Have you ever watched your parking permit expire while you are trapped in a concert hall?  It’s usually a gut-wrenching experience waiting for the final three movements of a piece to finish, hoping that the campus ticketeers have not come for your car.  But honestly, I would have paid the price of a parking ticket happily just to keep listening to the quintet all night — it was that warm and comforting.

As things turned out, there was no ticket, my parents took me out to dinner, and I got a great night’s sleep, knowing that I had done my small part to make the Regar Year, 2016, a success.  To find out about other Reger Centenial Festival events go here and here.

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Salastina at St. Matthews: Clash of the Coaches


April was a busy month.  I made several round trips to L.A. and back to attend family events that had been planned long ago. The highlight of my travels, though, was a visit to see a part of my musical family; two of my coaches playing together at St. Matthews in Pacific Palisades.  I studied with Yi Huan Zhao for several years, almost until the end of middle school, and I studied with Maia Jasper for more than two years in high school.  As teachers, they each had their unique styles.

Yi Huan did his best to slow me down as I raced through pieces without a thought to what the composer had sought to convey. He did this by infusing each piece with a wonderful story so that the action became real for me.  Yi Huan taught me how to read music.  I confess, I had been getting away with faking it for quite a while due to my great audio memory.  He taught me terminology and the positions, and when  I worked on student repertoire, and he made sure that I knew exactly why I was working on each piece.  I wanted to choose my own pieces,  and he explained that each piece taught a different thing.  Oh. It all seems so clear when you aren’t a little kid. My favorite thing about Yi Huan was that I got to play in a lot of recitals. And he had a baby.  That was exciting.

By the time Maia got me, I had a decent command of the fundamentals, but I was disorganized in my approach to practicing, and I was lazy about working on exercises. It was a difficult time for me because I was spending a lot of time at Colburn on the weekends playing in chamber groups and in orchestra, and my daily commute to my high school was more than an hour each way, so I was losing time on the road. I hardly had anytime to practice with all my AP classes and tests and visiting and applying to universities.  But during the little time that I had, Maia fit in two lessons a week to help me with my college audition pieces.  She wrote letters to the universities for me, which was really nice, and I know it was a  lot of extra work for her.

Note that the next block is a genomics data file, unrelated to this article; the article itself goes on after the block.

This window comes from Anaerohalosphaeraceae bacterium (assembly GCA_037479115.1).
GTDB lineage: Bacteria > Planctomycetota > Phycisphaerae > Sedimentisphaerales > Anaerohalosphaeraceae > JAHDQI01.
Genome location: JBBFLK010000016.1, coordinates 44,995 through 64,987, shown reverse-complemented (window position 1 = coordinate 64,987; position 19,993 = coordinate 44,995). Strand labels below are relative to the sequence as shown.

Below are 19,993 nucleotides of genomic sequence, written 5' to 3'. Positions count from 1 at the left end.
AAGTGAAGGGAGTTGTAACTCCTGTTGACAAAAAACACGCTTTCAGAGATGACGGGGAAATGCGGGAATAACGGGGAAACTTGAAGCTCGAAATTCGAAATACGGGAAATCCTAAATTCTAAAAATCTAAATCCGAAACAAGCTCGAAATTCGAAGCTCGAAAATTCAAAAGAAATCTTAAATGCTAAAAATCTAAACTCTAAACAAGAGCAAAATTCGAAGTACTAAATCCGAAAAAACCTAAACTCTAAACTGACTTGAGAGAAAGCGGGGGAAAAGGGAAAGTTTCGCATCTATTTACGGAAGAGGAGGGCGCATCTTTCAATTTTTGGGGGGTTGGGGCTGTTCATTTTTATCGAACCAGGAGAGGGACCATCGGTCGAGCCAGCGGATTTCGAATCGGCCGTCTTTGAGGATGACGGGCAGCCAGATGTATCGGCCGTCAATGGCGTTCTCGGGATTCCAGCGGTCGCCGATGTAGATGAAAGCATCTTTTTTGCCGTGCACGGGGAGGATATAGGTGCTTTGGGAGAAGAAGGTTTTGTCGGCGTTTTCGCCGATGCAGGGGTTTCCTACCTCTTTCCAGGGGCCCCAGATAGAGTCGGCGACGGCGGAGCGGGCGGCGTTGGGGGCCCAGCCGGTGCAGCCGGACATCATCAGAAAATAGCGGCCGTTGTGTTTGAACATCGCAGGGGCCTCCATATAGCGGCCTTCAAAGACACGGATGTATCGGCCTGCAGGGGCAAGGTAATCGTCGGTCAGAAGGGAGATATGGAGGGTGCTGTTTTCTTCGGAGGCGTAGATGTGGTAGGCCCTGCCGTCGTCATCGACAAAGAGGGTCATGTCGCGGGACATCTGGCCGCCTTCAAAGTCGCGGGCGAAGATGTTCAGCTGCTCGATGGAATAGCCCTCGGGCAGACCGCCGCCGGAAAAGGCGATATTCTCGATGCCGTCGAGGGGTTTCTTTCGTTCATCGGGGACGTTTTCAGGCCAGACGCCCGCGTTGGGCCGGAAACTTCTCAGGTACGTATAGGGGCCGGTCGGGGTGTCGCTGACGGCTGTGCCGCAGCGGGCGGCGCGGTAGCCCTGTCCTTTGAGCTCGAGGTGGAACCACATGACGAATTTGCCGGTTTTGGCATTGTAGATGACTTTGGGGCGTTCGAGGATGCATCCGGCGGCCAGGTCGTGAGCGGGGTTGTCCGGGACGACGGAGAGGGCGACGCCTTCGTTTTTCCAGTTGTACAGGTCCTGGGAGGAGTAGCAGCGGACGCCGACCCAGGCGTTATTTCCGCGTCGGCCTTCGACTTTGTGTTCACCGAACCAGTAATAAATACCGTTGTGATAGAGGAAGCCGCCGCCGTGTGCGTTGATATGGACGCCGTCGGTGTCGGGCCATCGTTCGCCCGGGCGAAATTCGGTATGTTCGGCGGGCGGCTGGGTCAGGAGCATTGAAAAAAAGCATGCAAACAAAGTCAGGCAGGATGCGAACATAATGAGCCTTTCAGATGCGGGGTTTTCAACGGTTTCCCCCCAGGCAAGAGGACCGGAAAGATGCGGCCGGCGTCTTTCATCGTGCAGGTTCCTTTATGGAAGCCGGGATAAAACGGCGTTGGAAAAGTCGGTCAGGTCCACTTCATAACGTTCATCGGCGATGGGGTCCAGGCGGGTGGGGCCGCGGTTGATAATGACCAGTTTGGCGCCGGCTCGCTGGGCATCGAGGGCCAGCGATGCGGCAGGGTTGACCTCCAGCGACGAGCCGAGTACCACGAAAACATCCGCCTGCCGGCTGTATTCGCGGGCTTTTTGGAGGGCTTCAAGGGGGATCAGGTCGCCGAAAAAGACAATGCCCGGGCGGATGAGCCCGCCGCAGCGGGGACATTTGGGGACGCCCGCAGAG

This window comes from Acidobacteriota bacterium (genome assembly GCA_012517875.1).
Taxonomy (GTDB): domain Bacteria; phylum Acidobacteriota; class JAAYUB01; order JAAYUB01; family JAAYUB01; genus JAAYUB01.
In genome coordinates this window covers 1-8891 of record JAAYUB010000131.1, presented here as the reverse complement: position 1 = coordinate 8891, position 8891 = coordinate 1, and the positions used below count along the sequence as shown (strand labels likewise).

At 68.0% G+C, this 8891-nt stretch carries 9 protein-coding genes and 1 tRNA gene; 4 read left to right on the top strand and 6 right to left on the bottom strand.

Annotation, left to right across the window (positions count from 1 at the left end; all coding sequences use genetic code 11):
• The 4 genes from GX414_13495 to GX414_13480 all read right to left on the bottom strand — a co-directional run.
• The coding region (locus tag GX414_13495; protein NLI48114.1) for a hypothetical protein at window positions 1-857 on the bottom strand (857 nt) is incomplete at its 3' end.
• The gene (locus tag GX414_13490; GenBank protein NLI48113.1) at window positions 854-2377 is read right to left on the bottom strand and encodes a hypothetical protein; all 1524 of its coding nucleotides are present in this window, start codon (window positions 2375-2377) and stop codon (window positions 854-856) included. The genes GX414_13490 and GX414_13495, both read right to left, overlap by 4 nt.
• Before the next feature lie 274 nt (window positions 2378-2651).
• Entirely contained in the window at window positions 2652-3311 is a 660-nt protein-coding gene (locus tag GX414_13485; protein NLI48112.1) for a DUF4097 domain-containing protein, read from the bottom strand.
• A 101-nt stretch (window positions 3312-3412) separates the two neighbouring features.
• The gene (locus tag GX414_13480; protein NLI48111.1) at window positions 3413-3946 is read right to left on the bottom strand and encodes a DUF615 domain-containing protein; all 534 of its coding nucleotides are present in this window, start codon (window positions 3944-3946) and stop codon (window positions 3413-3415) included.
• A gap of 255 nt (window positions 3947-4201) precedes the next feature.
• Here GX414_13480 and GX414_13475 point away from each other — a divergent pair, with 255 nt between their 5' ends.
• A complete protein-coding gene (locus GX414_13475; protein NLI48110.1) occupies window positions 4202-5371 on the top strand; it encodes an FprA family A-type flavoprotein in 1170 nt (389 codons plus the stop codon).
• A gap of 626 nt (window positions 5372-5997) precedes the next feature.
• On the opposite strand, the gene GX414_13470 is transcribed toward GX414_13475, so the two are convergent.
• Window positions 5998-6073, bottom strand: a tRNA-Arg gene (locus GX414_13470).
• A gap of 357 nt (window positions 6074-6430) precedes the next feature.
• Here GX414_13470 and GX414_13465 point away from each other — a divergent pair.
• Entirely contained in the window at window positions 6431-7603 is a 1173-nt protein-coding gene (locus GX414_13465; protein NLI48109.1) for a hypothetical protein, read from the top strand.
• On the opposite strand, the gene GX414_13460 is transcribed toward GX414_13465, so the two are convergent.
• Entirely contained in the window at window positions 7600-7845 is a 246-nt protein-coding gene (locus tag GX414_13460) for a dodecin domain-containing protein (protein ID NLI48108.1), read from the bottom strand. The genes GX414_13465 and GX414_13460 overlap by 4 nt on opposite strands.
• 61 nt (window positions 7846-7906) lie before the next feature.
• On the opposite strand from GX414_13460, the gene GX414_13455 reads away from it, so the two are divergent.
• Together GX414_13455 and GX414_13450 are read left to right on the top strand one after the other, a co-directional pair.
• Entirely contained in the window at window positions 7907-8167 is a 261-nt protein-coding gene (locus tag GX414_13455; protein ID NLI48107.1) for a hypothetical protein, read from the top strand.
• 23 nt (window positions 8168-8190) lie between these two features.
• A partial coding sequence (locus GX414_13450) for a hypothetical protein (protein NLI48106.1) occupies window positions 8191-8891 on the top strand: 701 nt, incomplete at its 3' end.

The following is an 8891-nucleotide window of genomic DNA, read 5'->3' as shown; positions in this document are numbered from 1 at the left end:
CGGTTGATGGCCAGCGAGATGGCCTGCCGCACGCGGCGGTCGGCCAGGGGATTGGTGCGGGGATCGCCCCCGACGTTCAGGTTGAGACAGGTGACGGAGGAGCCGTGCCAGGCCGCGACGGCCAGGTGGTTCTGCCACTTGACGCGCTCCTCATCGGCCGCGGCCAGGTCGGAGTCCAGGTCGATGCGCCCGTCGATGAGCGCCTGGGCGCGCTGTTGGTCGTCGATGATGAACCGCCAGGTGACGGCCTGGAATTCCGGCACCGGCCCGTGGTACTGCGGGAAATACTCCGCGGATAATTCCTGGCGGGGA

Yi Huan is the Concert Master of the Chamber Orchestra at St. Matthews in Pacific Palisades. The church has a thirty year tradition of supporting the arts. Maia and her musical partner Kevin Kumar have founded the Salastina Music Society much more recently. Their society focuses on education — no piece is left unexplained.  Their selections are often shorter than full concert length, which increases appeal to the younger, attention-challenged listener.  The Chamber Orchestra, on the other hand, is more traditional, and most of their subscribing audience has been listening to classical music a lot longer than I’ve been alive.  But there was no clash of cultures.  My graying parents attended the concert with me, and they were really happy to hear the more modern pieces that Salastina brings to the table. St. Matthews’ music director’s outreach to Salastina  was inspired — do not go gentle into that good night audience,  we have a wild ride on the Autobahn ahead!

Benedikt Brydern is a Los Angeles area composer with an amazing bio.  He has an extremely large body of work for someone so young, and one of its highlights is Autobahn, a crossover piece for two violins.  It’s a truly amazing work of art portraying the urban bustle and resulting angst that is so prevalent in our lives.  Much of Brydern’s portfolio comprises film scores, which often come bundled with their burden of constraints. But Autobahn screams I’m writing this for me!  Kevin and Maia played the piece to perfection.  It’s the second time that I’ve heard them play it. The first time (at the much larger Zipper Hall) it felt quite phrenetic.  They’ve let the piece ripen nicely — it was much less angular this time without losing any of it’s agitation.

All told, it was a wonderful night.  And yes. There were cookies.


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wildUp. wild. Up.

My Mom Went to wildUp, and all I got was a picture of brownies.

Just before you find yourself at the little crescent of Butterfly Beach in Montecito, you’ll see the lovely historic Music Academy of the West. The Academy sits on the former estate of John Percival Jefferson, and has an interesting history. At the heart of the estate is Hahn Hall, exquisitely remodeled in 2008 at a cost of 15.5 million dollars. Every seat is a perfect seat.

So one has to wonder what the hell a bunch of guys in jeans were doing in Hahn Hall making music and orange juice at the same time. When I write “guys”, I am using the gender-free Southern California definition, meaning some of the guys were gals. In fact, more gals than you can shake a stick at, as my dad would say. And my dad was there, so he should know. In fact, my mom was there too, and that’s why she’s actually writing this for me. Because I missed one of the best concerts of the year.